Wodbottom, a women’s fitness apparel brand based in Verona, announced it has raised $250,000 in angel funding.
The round was led by Nicole and Ben Raboine, two local entrepreneurs out of Tomah.
Wodbottom designs activewear including athletic shorts, leggings, tops and other fitness accessories. The seed investment will allow the company to grow its staff, develop new product lines, and enhance its marketing efforts.
Emily and Than Ruyle founded the retail e-commerce company in 2015, after Than took a class learning how to sell products on Amazon. As avid CrossFit athletes, the couple saw a niche opportunity in the growing fitness industry, first launching their signature silicone wedding rings online.
In a phone call, Wodbototm co-founder Emily Ruyle says the company then began to offer its fun, quirky activewear prints — workout shorts emblazoned with avocados or unicorns, for example — and quickly gained traction.
“When we first started we threw a lot of products at the market,” including foam rollers, wraps, and jump ropes, says Ruyle, who serves as the company’s designer and CMO. “But what we recognized is that women gravitated toward our fun designs as a way to express themselves.”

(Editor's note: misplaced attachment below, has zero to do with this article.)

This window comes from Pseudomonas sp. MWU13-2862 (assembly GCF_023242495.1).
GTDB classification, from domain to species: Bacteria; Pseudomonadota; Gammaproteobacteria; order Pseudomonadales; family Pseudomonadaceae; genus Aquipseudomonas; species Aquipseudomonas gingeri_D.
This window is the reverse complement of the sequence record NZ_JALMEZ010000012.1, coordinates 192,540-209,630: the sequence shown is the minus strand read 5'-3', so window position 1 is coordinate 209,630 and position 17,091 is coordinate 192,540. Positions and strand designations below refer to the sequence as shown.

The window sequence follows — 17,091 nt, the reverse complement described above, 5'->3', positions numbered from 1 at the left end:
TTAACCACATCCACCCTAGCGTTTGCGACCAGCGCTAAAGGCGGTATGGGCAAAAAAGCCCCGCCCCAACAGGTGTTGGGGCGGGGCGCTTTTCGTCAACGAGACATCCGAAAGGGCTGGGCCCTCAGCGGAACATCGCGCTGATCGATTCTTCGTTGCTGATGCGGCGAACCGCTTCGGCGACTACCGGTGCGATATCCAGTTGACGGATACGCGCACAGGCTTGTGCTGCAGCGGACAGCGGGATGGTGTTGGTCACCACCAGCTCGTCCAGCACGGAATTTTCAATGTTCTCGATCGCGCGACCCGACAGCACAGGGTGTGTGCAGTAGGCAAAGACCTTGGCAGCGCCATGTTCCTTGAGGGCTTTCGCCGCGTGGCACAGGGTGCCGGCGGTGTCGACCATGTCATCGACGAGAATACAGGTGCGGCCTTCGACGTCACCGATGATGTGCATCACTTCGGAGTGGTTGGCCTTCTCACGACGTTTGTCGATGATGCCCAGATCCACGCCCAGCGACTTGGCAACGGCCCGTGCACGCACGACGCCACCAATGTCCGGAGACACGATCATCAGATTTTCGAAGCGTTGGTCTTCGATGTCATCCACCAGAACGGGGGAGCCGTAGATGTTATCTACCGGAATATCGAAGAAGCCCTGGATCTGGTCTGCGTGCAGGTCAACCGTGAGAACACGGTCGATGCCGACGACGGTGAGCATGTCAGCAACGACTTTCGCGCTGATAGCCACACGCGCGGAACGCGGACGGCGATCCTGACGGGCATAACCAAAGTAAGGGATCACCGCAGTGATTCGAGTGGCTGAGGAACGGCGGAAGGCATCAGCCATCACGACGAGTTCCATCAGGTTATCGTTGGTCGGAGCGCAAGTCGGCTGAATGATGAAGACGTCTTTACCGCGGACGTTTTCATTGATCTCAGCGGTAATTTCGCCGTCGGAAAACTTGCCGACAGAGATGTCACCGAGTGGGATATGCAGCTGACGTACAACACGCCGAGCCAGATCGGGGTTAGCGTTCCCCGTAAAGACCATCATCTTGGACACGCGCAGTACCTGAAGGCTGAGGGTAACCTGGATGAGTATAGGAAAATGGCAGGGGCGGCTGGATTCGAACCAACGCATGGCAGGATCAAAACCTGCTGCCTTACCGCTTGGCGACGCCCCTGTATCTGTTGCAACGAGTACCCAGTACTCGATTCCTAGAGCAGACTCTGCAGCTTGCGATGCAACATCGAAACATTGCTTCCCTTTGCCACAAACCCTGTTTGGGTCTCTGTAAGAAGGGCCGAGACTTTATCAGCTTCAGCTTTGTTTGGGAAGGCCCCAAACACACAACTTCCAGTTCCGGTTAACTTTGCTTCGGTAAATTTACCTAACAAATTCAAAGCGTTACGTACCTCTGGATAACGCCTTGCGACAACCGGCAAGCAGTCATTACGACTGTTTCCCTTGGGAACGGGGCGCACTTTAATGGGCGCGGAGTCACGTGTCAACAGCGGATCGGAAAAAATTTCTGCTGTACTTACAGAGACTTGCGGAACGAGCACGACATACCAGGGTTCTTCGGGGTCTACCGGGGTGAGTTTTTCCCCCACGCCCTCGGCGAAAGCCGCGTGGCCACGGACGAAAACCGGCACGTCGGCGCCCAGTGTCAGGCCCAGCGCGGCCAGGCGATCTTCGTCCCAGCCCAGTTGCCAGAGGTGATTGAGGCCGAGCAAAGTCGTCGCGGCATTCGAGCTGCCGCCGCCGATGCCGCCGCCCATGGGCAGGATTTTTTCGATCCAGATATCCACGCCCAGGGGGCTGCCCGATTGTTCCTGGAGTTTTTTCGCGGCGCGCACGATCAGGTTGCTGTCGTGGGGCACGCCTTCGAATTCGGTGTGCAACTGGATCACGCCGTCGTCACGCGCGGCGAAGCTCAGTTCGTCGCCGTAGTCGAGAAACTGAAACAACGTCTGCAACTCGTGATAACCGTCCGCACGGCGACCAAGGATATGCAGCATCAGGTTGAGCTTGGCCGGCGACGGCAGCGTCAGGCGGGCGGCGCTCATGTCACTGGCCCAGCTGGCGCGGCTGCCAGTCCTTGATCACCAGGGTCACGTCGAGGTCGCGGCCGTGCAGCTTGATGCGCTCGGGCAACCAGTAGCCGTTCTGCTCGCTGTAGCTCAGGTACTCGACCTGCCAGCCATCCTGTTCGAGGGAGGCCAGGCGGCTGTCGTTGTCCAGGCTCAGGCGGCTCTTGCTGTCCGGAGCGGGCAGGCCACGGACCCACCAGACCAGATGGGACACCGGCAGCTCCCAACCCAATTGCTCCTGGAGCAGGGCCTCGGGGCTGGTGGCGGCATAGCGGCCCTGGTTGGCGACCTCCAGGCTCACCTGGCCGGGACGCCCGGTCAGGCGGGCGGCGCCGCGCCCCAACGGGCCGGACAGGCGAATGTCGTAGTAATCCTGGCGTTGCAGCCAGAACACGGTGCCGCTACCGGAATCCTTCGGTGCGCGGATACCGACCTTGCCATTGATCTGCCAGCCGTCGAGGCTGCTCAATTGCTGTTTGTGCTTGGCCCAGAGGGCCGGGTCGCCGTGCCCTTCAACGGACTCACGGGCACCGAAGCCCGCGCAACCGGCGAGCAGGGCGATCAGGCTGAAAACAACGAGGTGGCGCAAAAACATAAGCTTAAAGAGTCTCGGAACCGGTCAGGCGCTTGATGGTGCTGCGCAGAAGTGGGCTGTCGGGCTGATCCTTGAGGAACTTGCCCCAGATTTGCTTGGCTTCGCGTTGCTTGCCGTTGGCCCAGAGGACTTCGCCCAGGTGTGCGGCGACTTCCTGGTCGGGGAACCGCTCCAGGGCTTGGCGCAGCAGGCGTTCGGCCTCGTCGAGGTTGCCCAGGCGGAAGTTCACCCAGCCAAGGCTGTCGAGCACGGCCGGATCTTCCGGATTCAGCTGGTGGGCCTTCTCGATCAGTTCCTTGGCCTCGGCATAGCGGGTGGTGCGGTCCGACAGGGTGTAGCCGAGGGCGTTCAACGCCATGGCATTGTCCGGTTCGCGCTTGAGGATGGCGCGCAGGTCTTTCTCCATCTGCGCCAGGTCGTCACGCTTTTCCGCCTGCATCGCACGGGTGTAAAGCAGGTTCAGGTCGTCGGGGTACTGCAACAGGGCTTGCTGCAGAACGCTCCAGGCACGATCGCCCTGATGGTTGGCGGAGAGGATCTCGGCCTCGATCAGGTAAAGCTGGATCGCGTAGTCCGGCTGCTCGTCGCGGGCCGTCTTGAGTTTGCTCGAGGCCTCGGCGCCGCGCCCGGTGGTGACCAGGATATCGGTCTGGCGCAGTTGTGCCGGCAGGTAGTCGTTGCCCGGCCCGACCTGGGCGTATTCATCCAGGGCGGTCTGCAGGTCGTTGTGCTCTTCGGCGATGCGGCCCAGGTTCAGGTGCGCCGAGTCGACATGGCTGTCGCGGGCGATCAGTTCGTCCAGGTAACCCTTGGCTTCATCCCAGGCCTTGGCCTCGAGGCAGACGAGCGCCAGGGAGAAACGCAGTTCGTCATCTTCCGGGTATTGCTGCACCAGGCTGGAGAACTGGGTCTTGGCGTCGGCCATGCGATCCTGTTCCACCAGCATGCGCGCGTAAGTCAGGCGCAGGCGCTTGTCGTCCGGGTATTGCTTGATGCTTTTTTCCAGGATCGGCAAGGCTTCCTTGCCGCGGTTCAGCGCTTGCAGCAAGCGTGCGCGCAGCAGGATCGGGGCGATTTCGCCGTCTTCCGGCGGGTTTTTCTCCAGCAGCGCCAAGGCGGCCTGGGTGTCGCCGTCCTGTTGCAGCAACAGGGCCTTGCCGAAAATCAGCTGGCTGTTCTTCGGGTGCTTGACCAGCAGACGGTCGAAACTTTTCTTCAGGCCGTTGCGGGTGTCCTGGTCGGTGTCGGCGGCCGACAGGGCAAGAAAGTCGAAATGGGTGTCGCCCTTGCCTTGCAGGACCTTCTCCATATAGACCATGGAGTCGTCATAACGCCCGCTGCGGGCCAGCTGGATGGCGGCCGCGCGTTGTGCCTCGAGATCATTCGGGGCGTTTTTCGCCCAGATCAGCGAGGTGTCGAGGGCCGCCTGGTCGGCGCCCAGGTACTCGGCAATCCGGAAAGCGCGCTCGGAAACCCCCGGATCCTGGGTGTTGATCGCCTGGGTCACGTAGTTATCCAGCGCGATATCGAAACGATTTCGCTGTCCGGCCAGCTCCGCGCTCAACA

The couple began to gather customer feedback and spend time in fitness forums and in Facebook groups to uncover pain points to help refine the brand. What they found, says Ruyle, was that many traditional apparel brands weren’t appealing to the “strong” woman.
“Throughout time, women’s bodies were changing and traditional brands weren’t keeping up with the changes,” Ruyle says. “We accommodate the larger thighs or butt. We wanted to make women feel strong and confident. That gave us the signal that this was something we could be really great at.”
Over the years, Ruyle says the greatest challenge has been keeping up with customer demand, and learning the delicate balance between investing the company’s resources into marketing or inventory. Last year, the company was accepted into the gBeta Madison business accelerator program, which put the company on the path to maturity — and in front of investors.
It has also helped the company continue its efforts to support domestic violence intervention programming. Ruyle is open about her childhood experiences with domestic violence, which is why the company has a strong focus on instilling confidence and acceptance among women.
That mission hasn’t stopped Wodbottom from potentially launching a men’s fitness apparel line down the line, Ruyle says.
“There’s a lot of things we’re excited about, but the biggest is that we continue to grow year-over-year, and we see our customers coming back again and again,” Ruyle adds. “Whether it’s our product or our positive messaging, if helping people is always at the forefront, we’ll be happy with our growth.”